Note: this step is only needed with HttpClientFactory, you can see for the IAwesomeService only the “Header1” will be propagated even though we’re configuring Header1 and Header2 in general.

5) Testing
One way of testing this is to use Fiddler,
a) Enable the proxy to be seen by .net core

b) Open Fiddler
I find it’s easier to filter on certain hosts

c) Enter the composer and call (execute) your service with some headers

d) Inspect that you receive the Header1


Parallel Batch Request Handling


Picture this:

You find yourself with a big list of resource identifiers

You want to make get information for each id via a http request

You want to batch the resource identifiers rather than making individual http calls

You want to make multiple parallel requests for these batches

You don’t want to manage multiple thread access to a single response collection


You have come to the right place!


There are multiple approaches I can think of, but here’s one that may fit your use case:


Get Method:

The code in the method itself is not that important!
what you should take from it is that it’s an ordinary async/await method that takes a list of Ids and returns the results for same.


To Parallelizm and beyond


Let’s unravel what’s happening above.


Firstly we are using .net6 where we have the Chunk method from the framework (gone are the days of writing this by hand thankfully!),
the chunk method basically takes the ids list and breaks it into a list of smaller lists of size ‘batchSize’ or smaller.


If we chunked [1,2,3,4,5,6,7,8,9,10,11] with a batch size of 2, then we’d end up with




Secondly we pass these smaller arrays to the GetIds call, by using a Linq Select expression.

We await the result of all these Selected tasks via Task.WhenAll

Lastly to combine all the individual batched responses we use the Linq SelectMany expression.


I like this approach as it is terse, concise and propagates exceptions without wrapping them in Aggregates.

Await forever – deadlocked so easily

Async/Await simplifies async code, use it everywhere and life becomes so simple right?
While this is true I’ve seen situations where users either chose to, or had to, mix async and non async code and got themselves into a world of problems.


One problem I’ve seen time over time is with Windows Desktop applications where a simple blocking call on a Task can deadlock an application entirely, here I demonstrate the problem with a contrived Windows Forms example.

Application simply downloads some html asynchronously and displays it in a web browser

Implementation of async function is:

(Let’s ignore the urge to make the click handler async, imagine the async call was in the form constructor if you must)

How can such a simple bit of code deadlock the windows application?

Well the problem occurs because of how Async/Await state machines work.
I’m really going to simplify this explanation as I want people to grasp it (so grit ur teeth if you already know the detail Winking smile)


The async keyworks is simply a compile instruction that doesn’t do much so lets ingore that and focus on the await call

The await calls an async function then waits on a call back, when the call back occurs the code resumes to the next step…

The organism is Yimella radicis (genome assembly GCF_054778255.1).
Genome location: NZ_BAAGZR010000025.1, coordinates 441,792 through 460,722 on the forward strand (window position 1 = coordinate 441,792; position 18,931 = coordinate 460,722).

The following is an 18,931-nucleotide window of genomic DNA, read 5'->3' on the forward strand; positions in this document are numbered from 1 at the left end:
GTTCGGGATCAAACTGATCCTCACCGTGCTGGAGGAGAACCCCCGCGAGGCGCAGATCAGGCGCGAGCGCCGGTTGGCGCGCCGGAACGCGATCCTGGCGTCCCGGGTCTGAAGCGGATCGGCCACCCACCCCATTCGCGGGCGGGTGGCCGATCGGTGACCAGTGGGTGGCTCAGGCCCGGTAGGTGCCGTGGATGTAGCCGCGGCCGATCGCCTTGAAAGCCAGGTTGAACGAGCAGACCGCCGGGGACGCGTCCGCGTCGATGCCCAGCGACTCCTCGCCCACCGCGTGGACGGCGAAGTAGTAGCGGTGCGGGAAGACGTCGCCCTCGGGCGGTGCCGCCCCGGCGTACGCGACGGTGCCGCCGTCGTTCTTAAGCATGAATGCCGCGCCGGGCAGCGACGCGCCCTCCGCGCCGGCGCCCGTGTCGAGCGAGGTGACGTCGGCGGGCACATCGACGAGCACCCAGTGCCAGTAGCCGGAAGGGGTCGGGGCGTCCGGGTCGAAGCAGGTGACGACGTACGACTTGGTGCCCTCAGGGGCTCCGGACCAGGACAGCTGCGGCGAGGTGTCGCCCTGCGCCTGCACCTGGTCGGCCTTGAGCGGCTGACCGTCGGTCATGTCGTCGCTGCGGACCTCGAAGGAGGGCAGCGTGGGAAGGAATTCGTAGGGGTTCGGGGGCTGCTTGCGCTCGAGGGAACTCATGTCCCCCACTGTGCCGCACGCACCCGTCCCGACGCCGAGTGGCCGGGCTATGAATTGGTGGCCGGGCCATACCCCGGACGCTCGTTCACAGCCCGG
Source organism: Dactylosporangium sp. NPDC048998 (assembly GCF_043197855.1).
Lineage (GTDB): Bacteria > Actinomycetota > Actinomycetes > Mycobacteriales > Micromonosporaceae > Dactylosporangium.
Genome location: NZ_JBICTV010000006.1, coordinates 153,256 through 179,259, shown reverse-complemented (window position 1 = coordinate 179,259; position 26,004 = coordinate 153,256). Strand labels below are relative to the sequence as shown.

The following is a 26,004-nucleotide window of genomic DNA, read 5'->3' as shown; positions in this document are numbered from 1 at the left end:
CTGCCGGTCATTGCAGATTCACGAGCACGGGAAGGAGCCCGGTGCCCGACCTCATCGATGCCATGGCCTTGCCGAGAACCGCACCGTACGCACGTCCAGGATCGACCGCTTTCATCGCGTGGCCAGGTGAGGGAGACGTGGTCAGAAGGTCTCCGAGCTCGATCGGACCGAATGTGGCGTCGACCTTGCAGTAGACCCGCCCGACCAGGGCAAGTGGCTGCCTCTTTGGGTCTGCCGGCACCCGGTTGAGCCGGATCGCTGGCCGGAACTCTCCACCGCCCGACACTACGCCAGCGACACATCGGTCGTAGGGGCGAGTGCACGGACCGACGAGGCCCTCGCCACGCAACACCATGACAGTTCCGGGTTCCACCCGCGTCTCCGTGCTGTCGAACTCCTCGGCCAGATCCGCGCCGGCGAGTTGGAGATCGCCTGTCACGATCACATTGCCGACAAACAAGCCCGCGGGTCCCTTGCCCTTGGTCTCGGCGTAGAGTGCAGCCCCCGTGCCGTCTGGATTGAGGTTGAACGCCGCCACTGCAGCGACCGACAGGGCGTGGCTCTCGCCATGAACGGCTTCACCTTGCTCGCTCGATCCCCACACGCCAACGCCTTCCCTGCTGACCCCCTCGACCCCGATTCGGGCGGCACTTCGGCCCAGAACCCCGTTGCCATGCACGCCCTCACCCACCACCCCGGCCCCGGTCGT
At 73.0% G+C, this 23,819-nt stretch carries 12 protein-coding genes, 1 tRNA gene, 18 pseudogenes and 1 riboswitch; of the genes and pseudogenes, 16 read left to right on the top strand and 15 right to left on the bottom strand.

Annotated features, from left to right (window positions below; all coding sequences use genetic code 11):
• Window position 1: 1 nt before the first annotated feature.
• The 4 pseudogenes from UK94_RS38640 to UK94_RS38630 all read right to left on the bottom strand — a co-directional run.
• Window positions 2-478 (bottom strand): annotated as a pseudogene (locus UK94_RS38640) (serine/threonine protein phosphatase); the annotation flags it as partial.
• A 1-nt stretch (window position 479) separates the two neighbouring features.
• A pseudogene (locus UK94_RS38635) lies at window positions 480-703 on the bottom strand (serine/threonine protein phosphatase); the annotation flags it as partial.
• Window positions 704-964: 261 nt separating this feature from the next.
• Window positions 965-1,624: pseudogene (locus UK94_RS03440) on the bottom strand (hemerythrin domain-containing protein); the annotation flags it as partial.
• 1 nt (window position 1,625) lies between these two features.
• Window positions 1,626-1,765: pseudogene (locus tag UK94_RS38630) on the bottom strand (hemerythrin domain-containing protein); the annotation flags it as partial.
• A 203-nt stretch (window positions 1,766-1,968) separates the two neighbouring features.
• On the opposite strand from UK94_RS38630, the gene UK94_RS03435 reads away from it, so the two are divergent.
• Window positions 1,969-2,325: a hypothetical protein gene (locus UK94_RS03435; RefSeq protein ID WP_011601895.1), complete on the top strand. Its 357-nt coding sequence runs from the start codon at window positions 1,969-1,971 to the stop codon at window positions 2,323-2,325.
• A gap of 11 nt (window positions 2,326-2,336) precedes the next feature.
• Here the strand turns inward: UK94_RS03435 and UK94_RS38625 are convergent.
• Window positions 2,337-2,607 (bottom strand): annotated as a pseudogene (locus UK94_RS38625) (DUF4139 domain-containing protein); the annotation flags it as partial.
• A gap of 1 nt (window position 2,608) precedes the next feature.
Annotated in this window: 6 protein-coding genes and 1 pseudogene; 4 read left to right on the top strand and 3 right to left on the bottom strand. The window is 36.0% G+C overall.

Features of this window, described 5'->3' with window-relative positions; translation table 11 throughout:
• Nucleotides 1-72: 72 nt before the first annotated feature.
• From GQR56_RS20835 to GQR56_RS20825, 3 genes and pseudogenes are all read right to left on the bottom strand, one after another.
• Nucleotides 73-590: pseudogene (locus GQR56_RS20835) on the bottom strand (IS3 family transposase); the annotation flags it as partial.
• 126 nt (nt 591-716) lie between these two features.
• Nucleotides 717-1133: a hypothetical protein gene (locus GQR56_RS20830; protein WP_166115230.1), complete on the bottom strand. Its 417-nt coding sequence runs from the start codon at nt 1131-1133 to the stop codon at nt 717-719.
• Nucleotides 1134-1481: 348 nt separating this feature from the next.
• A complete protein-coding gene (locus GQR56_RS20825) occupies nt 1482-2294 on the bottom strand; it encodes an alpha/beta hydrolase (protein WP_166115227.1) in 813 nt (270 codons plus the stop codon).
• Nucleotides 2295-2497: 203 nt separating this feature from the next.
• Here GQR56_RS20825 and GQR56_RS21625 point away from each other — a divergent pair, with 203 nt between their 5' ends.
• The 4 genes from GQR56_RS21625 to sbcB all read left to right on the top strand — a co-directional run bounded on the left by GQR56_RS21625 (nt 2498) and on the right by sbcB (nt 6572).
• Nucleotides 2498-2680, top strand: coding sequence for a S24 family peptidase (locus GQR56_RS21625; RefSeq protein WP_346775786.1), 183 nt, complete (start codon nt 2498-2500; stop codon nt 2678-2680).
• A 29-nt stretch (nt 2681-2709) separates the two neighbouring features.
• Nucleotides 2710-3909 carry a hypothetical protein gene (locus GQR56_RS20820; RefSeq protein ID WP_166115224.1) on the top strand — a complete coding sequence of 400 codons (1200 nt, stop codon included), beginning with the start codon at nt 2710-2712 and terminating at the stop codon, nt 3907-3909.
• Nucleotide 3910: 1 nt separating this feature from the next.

ok so far so good, this is what we expect… simple right…wrong!


A quick recap of windows UI threads and messages

Before we continue let’s have a quick recap of windows UI threads and message loops.
A message loop is an obligatory section of code in every program that uses a graphical user interface under Microsoft Windows. Windows programs that have a GUI are event-driven. Windows maintains an individual message queue for each thread that has created a window.

Now as anyone working on a windows application knows you always call any code that updates the UX on the GUI thread, try with any other threads and you’ll get presented with a cross thread exception.

Windows forms application code can call Invoke/BeginInvoke on a windows control and execute the code back on the GUI Thread, in WPF we would use a dispatcher, in UWP/Wintr it’s something else.

Another approach is to use the SyncronizationContext contruct, this is aware if it should call Invoke or Dispatch or something else on our behalf.


Back to await

The callback I mentioned above is smart in that it tries to use the existing Syncronization context if it exists, so when that await finally returns we’re back on the GUI thread can can update the UX without those pesky errors.
In our calling code above we never left the GUI thread as we were blocked on the Result of the task.

The crux of the problem is that the await call back puts a message on the windows message queue to tell it to continue, but the message queue is bocked in that call to .Result on the task, so we’re well and truly deadlocked.



I’ll avoid telling you to embrace async/await everywhere! and offer some alternate solutions..

1) ConfigureAwait(false)

This works as it tells the task not to continue on the current syncroniztion context (which let’s remember is the GUI thread), another context is used to complete the async await state machine call back and allow the task to be completed.

2) Run on another syncronization context you create


3) Use Async/Await everywhere


This is a very dumbed down explanation of how you might encounter a deadlock with async await.

If it happens then don’t panic it can be easily fixed once you know what’s happening, best practise is nearly never to work around the problem and always use async await entirely.

Standard documentation is great there are lots for really good articles floating about: e.g.